Assess the Resource

The industry has said for years, based upon the Corps of Engineers’ National Inventory of Dams database, that only around 3% of the nation’s 80,000 or so dams have electricity generation associated with them. Oak Ridge National Laboratory (ORNL) published in April 2012 a study of hydropower potential in the U.S. It found that many of the monetary costs and environmental impacts of dam construction have already been incurred at these non-powered dams (NPDs), so adding power to the existing structure often can be achieved at lower cost, with less risk, and within a shorter timeframe than through new dam construction. The abundance, cost, and environmental benefits of NPDs, combined with the reliability and predictability of hydropower, make these dams a potentially attractive way to expand the nation’s renewable energy supply.

Of the more than 80,000 NPDs throughout the U.S., 54,391 dams were analyzed by ORNL, with the remainder eliminated from consideration due to faulty geographic information or erroneous flow or drainage area attributes. ORNL said that adding power generation to U.S. NPDs has the potential to contribute up to 12 GW of new renewable capacity—a potential that it said is equal to increasing the size of the existing conventional hydropower fleet by 15%. Most of this potential lies in just 100 NPDs, which could contribute some 8 GW of hydropower; ORNL said the top 10 facilities alone could add up to 3 GW of new hydropower.

The ORNL study also found that 81 of the 100 top NPDs are U.S. Army Corps of Engineers facilities, many of which, including all of the top 10, are navigation locks on the Ohio, Mississippi, Alabama, and Arkansas Rivers, and their major tributaries. The study also suggested that dams owned by the Bureau of Reclamation hold the potential to add another 260 MW of capacity.

Three different small-scale hydropower ventures illustrate the range of projects and technologies that could be deployed across the U.S. One is a series of hydropower installations at Corps of Engineers navigation dams. The second is a repowering of a powerhouse in the Rocky Mountains with a high head. The third represents two new technologies that could expand the distributed nature of small-scale power in water supply systems.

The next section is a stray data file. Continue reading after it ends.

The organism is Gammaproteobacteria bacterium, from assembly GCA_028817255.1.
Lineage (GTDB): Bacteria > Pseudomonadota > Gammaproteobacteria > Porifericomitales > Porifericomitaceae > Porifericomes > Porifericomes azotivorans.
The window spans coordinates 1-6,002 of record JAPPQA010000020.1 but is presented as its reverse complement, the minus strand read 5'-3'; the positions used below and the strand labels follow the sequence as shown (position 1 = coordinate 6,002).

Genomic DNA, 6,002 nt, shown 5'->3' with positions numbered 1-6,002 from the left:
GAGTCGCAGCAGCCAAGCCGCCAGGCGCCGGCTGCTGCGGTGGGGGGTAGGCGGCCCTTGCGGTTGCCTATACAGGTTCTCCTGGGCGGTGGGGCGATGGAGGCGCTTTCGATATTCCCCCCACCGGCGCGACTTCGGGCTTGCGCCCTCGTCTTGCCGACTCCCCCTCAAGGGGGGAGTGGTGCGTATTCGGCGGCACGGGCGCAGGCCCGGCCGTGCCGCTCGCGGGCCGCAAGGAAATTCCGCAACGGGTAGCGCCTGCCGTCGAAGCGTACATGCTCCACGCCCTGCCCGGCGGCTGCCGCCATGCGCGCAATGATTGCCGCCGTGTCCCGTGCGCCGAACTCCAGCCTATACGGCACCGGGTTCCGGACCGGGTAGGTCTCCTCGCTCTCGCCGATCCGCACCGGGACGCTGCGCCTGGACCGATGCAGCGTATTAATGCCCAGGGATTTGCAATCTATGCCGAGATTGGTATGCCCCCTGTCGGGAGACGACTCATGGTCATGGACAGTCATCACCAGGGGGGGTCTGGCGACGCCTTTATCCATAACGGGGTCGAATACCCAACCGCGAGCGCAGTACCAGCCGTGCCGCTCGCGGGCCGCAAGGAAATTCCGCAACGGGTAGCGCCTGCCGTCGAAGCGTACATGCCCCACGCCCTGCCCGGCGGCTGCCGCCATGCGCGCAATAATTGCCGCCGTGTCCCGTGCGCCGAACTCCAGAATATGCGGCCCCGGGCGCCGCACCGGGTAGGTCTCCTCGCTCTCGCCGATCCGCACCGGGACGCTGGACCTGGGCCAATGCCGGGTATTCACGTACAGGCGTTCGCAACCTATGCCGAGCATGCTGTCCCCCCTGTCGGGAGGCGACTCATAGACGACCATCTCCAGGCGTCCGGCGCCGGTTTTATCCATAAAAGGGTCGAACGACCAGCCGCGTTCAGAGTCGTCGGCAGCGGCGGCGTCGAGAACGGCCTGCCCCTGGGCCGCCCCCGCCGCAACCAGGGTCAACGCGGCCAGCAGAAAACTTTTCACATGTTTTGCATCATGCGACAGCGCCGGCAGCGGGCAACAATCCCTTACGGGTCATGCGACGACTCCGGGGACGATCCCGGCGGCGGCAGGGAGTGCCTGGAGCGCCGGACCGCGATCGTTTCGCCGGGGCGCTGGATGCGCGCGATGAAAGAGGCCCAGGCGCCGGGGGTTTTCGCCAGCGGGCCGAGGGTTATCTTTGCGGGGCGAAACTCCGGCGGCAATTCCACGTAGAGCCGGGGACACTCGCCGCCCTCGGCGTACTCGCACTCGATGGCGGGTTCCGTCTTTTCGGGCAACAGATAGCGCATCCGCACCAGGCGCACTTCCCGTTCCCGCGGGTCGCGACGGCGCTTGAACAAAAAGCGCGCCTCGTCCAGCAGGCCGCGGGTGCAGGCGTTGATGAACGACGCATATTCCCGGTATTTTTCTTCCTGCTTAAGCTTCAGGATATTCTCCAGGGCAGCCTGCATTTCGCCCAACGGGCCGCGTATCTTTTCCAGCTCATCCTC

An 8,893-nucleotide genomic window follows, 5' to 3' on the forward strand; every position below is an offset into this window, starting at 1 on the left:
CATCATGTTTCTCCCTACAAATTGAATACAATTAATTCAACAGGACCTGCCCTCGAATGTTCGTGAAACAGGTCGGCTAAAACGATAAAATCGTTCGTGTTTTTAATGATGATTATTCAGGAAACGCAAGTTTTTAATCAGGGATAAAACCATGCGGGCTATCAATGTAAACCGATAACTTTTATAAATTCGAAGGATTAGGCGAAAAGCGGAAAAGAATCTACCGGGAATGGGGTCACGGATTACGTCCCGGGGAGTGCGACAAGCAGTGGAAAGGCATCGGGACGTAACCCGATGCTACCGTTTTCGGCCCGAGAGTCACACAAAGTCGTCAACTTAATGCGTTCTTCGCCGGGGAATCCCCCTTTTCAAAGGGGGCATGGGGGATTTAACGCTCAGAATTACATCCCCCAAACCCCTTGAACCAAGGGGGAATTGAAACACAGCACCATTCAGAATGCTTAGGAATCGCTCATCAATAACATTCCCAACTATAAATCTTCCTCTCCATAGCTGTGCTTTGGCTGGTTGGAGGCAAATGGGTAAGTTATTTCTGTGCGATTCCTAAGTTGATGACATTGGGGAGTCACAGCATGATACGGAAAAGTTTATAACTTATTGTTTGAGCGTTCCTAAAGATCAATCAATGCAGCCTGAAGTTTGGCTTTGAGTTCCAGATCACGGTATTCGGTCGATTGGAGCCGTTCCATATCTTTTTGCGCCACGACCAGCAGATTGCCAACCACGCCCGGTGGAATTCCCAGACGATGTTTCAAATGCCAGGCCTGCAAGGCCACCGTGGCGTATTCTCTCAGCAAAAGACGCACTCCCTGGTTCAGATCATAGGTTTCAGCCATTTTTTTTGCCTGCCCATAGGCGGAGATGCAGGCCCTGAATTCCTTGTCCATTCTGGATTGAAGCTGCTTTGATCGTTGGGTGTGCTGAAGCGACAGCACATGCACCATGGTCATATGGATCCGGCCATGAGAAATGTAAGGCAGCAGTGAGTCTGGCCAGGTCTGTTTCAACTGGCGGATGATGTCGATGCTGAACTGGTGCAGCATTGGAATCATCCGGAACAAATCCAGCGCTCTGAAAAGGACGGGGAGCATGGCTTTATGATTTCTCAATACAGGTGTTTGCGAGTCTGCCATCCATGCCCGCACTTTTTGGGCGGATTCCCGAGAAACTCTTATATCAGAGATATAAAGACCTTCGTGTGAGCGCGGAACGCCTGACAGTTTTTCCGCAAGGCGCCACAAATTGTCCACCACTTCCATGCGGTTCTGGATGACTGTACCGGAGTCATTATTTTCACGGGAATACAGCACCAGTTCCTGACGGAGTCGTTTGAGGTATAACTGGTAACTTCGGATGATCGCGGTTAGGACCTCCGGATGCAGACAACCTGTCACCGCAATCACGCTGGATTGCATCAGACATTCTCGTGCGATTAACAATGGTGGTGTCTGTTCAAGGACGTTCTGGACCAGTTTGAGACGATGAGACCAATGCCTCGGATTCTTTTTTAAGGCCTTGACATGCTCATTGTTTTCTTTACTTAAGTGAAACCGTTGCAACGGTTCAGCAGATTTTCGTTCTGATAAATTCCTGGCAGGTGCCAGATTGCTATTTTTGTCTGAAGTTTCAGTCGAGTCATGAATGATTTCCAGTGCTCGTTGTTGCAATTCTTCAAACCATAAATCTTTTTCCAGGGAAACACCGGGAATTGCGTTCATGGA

Power from the Ohio River

American Municipal Power-Ohio (AMP) is building five new hydroelectric projects on Corps of Engineers dams along the Ohio River. Altogether, the projects will add more than 350 MW of hydro generation to the region. Voith Hydro is manufacturing the turbines and generators for the first four projects, which include run-of-river generating facilities. Nearly 80 AMP member communities are participating in the projects, all of which consist of an intake approach channel, a reinforced concrete powerhouse, and a tailrace channel.

These projects are among the first to be developed on Corps structures in decades, and AMP had to be patient and persistent to win both a FERC license and Corps approval. The process was “a bit painful” but opened the Corps’ eyes to how the approval process might be streamlined, said Paul Blaszczyk, a vice president and the project manager for MWH, the consulting firm serving as AMP’s engineer for all of the projects. As a nonprofit, AMP was able to secure good interest rates for the projects. What’s more, it considers the projects to be 100-year investments, a point of view that helped improve the projects’ economics and keep the lengthy approval process in perspective.

AMP’s Cannelton Project will divert water from the existing Corps Cannelton Locks and Dam through bulb turbines to generate an average gross annual output of roughly 458 GWh. The “bulb” designation comes from the shape of the upstream watertight casing, which contains a generator located on the horizontal axis. The powerhouse will house three horizontal 29.3-MW turbine and generating units with an estimated total rated capacity of 88 MW at a gross head of 25 feet. A 1,000-foot-long, 138-kV transmission line interconnection is planned to connect to the Midwest Independent Transmission System Operator (MISO).

The Smithland Project will divert water from the Smithland Locks and Dam through bulb turbines to generate an average gross annual output of some 379 GWh. The powerhouse will house three horizontal 25.3-MW turbine and generating units with an estimated total rated capacity of 76 MW at a gross head of 22 feet. A 2-mile-long, 161-kV transmission line interconnection is planned to connect to MISO.

The Willow Island Project will divert water from the Willow Island Locks and Dam through bulb turbines to generate an average of 239 GWh annually. The powerhouse will house two horizontal 22-MW turbine and generating units with an estimated total rated capacity of 44 MW at a gross head of 20 feet. A 1.6-mile-long, 138-kV transmission line interconnection is planned to connect to PJM.